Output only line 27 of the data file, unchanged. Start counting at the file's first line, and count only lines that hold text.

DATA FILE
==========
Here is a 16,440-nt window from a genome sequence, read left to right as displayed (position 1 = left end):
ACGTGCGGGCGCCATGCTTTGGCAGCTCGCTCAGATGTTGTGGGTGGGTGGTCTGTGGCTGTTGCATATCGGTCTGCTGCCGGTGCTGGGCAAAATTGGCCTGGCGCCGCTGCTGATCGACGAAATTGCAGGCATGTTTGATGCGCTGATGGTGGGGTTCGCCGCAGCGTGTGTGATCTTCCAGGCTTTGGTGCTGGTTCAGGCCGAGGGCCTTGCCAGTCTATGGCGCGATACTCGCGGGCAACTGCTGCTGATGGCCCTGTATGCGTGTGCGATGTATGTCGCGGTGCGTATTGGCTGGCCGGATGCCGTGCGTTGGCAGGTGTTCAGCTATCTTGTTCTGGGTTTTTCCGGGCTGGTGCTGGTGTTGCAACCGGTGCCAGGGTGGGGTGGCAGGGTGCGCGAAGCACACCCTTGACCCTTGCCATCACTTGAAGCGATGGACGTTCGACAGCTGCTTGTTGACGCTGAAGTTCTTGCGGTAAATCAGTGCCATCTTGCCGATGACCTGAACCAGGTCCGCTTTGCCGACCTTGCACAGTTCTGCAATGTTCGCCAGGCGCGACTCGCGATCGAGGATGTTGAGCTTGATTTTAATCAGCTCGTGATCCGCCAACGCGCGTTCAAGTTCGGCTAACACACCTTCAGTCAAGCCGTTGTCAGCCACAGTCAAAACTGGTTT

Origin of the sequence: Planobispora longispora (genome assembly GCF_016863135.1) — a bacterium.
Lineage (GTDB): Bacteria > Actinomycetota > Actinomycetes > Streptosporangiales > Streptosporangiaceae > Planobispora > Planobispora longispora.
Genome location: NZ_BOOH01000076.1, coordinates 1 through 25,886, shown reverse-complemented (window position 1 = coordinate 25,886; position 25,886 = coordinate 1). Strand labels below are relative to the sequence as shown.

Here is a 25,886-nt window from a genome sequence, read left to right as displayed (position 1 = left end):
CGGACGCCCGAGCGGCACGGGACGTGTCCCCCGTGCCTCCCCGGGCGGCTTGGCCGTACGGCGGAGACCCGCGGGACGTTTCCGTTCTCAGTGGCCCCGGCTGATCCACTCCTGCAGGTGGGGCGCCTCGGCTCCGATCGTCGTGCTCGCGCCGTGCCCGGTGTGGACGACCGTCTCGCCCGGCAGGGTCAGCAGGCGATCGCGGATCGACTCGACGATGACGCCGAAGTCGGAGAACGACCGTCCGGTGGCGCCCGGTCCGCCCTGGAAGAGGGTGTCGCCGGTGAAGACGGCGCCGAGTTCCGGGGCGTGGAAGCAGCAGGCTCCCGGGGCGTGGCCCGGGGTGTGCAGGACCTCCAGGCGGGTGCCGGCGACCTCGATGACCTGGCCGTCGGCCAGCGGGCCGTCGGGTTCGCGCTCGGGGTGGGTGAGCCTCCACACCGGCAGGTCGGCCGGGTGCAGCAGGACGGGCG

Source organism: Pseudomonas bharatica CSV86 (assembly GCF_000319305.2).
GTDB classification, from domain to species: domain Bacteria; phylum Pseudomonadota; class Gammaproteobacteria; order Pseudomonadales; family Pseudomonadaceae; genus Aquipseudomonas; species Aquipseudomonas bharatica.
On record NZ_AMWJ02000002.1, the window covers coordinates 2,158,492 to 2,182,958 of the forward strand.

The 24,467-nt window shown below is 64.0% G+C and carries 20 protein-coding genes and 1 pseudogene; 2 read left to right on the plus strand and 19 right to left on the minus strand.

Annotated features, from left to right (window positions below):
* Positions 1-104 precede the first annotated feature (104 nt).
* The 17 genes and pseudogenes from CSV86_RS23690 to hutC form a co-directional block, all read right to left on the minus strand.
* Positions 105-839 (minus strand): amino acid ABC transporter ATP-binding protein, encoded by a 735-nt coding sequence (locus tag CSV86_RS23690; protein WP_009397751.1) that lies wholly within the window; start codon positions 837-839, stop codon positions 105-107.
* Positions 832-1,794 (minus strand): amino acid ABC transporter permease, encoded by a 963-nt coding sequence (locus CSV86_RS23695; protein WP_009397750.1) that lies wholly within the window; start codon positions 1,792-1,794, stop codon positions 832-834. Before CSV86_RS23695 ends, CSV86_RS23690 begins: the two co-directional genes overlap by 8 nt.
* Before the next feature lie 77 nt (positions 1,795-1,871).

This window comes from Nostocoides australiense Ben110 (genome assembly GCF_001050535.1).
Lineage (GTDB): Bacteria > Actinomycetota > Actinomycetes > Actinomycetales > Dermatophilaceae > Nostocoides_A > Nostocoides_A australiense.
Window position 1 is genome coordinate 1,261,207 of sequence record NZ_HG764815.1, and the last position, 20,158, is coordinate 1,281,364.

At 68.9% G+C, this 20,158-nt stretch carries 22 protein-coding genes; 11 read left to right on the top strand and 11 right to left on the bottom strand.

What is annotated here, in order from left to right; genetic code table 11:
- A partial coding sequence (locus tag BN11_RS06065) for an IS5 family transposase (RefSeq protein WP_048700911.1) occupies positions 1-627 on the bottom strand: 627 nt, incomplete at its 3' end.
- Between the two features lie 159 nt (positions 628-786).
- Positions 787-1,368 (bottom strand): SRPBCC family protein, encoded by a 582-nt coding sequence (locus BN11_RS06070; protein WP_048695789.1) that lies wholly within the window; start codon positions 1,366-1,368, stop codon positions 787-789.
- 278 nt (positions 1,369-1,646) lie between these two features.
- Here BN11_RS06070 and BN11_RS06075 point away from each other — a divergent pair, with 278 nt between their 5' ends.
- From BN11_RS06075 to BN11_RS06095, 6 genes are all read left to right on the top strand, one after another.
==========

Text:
- Here BN11_RS06070 and BN11_RS06075 point away from each other — a divergent pair, with 278 nt between their 5' ends.